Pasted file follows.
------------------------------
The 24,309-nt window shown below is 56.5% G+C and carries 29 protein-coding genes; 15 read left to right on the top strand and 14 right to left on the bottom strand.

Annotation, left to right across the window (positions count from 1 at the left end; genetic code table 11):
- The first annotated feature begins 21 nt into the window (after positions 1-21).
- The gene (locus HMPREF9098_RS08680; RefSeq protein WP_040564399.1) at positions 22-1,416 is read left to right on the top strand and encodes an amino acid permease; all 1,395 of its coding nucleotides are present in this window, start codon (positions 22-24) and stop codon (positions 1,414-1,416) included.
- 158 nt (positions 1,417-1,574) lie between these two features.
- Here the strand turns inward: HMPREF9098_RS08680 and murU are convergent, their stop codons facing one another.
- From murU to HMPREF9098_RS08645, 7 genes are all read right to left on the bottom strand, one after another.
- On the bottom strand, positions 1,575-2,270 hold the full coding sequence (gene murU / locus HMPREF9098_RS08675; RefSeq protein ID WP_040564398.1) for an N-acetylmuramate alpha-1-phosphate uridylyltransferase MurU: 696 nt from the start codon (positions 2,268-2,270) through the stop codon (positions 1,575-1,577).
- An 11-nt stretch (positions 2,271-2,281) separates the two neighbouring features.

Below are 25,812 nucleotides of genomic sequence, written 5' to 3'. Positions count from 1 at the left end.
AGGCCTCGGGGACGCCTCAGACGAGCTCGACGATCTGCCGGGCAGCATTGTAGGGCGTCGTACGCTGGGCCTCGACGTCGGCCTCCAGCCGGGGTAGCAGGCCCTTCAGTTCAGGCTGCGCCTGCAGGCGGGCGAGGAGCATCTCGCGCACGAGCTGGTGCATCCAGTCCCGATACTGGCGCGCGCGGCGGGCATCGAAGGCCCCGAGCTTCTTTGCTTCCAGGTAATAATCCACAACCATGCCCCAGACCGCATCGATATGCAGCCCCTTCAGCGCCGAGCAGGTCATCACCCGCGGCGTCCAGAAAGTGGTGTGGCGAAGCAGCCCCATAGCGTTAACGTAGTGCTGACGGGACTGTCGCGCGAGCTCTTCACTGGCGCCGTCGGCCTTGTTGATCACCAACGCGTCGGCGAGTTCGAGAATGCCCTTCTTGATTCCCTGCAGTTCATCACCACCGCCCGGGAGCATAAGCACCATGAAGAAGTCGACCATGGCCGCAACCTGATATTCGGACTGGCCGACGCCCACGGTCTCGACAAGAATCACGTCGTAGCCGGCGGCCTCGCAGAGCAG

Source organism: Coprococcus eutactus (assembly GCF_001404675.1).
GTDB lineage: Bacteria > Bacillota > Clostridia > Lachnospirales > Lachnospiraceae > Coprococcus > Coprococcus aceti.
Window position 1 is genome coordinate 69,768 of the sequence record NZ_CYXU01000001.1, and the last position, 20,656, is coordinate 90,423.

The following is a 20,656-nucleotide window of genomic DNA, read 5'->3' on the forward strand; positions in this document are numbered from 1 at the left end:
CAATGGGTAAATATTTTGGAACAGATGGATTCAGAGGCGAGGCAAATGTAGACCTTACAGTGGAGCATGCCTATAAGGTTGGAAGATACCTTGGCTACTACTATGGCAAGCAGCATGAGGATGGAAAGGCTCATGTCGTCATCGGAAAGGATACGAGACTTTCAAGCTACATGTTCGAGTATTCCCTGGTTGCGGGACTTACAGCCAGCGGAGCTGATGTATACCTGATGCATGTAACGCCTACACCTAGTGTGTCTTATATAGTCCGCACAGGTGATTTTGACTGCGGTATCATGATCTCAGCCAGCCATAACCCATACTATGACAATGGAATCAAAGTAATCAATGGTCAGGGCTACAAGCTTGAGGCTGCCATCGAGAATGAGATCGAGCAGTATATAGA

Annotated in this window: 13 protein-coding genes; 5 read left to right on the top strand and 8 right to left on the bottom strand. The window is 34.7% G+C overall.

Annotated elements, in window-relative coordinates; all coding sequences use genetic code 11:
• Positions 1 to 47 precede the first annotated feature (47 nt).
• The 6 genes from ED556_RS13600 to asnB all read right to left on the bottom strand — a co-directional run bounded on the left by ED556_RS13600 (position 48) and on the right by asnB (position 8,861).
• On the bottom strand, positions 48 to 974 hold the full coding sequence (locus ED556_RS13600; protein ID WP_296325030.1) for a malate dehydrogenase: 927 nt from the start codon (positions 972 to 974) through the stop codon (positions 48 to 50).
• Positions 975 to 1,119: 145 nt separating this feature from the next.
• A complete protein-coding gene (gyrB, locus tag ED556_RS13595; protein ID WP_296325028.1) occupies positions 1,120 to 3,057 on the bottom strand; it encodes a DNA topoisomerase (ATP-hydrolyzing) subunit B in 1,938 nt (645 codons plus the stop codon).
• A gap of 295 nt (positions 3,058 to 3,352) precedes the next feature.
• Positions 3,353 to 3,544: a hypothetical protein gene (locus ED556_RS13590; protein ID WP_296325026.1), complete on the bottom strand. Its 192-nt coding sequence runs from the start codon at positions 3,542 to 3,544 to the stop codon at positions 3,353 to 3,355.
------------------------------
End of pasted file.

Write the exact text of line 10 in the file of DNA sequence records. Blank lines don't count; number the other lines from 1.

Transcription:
Below are 25,812 nucleotides of genomic sequence, written 5' to 3'. Positions count from 1 at the left end.